The importance of the key also symbolizes the feeling of competence and a more positive self-image that, according to Sauer's analysis, is a strong element in the experiences of the actors. They feel themselves as actors, a feeling that developed in the work and success with Carmen, but is constantly reproduced and strengthened in their present work. They are still aware of their intellectual shortcomings and their need for help in particular situations, but it is not the dominant trait in their interpretation of themselves. The degree of work satisfaction is high. They like the creative tasks, their friends/colleagues and their leaders. This is particularly apparent in those interviews where informants compare their present situations with their earlier situations at traditional day activity centres. Sauer emphasizes the important role of leaders striving for democracy and empowerment in creating this climate and forming the experiences of the disabled workers. The situation can, according to the author, be characterized as a “cultural community”. Not primarily because of the fact that their activities are making culture, but because the foundation for the creative work is a strongly felt fellowship, shared values and a common understanding of the world outside the theatre. But the author also remarks that this is not be confused with being a subculture or a genuine empowerment movement.

This book gives an interesting and lively picture of the theatre and especially the intellectually disabled actors and their subjective experiences. It illustrates that developments towards a “them-us discourse” and disability culture, as described in the disability studies literature, are also highly relevant for persons with an intellectual disability. But in his ambition to make this point the author sometimes seems to get carried away, lose his analytical distance and overstate his case in a simplified way. One example of that is the model where the clash between an administrative rationale and an artistic one is supposed to explain almost all of the constraints and ambivalence experienced by the actors. The author seems to overlook the fact, richly illustrated in research on human service organizations, that the bureaucratic form of organization conflicts with the need for flexibility and situational adaptations typical of many activities that involve care and other social relations. The tension between the two rationales is thus not simply a conflict between social services and artistic activities, but a conflict within the social services between administrative standardization and relational flexibility. It can also appear as a conflict between artistic activities and any administrative organization, be it social service administration or not. One of the negative consequences of this oversimplification is that other social services as such, as well as welfare policies in general, tend to become the negative, deviant creating, stereotyping, inflexible alternative against which the theatre is compared. The similarities with the theatre and other similar alternative approaches within social services are not visible.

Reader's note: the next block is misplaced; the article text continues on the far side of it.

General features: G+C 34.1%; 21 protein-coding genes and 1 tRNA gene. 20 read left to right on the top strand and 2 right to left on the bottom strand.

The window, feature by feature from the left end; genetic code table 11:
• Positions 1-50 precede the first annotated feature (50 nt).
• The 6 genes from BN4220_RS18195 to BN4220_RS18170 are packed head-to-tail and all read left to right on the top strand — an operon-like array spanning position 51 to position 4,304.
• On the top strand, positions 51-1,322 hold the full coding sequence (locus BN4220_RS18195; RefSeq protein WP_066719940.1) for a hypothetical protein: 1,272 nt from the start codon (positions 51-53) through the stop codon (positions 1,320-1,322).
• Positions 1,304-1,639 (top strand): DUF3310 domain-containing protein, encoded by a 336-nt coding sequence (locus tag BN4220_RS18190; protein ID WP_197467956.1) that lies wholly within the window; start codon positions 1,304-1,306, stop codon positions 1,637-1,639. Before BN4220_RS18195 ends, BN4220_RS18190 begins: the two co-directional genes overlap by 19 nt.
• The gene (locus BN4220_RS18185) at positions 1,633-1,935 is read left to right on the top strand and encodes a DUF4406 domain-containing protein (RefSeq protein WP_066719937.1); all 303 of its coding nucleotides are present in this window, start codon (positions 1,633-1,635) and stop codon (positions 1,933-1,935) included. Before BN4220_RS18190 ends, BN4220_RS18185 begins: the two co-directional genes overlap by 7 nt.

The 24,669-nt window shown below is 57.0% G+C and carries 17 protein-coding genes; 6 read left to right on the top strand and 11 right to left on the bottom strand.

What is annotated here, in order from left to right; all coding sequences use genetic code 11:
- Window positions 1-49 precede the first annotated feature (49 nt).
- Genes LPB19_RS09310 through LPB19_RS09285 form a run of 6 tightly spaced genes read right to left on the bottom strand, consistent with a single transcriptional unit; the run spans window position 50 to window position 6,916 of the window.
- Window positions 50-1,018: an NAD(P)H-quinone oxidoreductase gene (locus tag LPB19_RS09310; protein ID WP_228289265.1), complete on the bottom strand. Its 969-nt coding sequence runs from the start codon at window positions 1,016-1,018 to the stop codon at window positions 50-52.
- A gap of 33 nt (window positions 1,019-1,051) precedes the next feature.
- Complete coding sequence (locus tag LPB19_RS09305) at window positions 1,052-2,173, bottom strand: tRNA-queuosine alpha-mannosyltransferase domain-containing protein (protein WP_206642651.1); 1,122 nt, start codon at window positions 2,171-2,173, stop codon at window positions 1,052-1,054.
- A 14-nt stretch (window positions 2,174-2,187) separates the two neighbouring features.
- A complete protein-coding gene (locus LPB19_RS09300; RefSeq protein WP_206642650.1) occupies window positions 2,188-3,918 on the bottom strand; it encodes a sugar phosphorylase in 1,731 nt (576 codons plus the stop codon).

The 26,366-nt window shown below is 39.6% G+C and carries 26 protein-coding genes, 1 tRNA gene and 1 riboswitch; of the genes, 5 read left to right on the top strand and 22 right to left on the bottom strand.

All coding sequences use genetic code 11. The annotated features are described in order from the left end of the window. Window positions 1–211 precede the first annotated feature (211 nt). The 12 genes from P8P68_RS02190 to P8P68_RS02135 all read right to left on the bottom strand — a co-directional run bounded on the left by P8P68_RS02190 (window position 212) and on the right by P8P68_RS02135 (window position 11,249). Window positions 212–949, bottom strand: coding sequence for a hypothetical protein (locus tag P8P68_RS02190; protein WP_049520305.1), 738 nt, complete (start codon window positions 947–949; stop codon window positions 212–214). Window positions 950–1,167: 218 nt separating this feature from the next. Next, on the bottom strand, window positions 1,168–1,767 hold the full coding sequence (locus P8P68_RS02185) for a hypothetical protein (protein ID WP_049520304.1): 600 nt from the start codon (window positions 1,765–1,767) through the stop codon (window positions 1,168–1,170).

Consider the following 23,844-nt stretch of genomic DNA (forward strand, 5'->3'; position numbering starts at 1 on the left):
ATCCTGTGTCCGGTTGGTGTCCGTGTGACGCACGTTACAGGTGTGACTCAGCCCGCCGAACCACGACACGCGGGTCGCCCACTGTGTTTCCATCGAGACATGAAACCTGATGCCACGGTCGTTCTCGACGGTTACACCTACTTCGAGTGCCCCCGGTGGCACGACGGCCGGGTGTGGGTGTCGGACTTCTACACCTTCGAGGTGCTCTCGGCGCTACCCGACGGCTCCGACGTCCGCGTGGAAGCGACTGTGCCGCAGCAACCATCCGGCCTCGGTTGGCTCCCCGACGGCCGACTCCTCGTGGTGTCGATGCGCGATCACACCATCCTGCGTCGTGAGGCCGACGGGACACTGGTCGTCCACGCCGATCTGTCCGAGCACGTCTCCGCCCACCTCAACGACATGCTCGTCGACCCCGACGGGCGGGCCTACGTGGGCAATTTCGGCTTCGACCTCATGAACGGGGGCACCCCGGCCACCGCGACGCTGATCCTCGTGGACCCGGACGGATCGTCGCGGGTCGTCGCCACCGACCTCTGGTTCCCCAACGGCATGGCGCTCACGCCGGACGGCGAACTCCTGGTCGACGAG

Another way in which the author seems to lose his analytical distance is in the analysis of the empirical material. He declares that his ambition is not to look for variation in the material but to focus on what is common and typical. In doing so he misses some “negative instances”, that is indications in the material that contradict his general conclusions. One illustration is that some of the traits of social services that are criticized as negative also appear at the theatre, but are given other interpretations. It seems as if the inspiration the author claims to have received from grounded theory does not include the strong emphasis on “constant comparison” and search for “negative cases” in grounded theory.

It is easy to understand Sauer's fascination by the theatre, its actors and the way it challenges assumptions about persons with intellectual disabilities. Becoming fascinated as a researcher is not negative in itself, so long as it is balanced with critical reflection about one's own fascination as well as about interpretations of the empirical material. Sometimes Sauer seems to be lacking that critical distance. He is, or is on the edge of, “going native”. However, this might be the price to pay for such an engaging, lively, rich and colourful description of the theatre, and this is the most powerful impression of this dissertation.

Mårten Söder

Department of Sociology

University of Uppsala, Sweden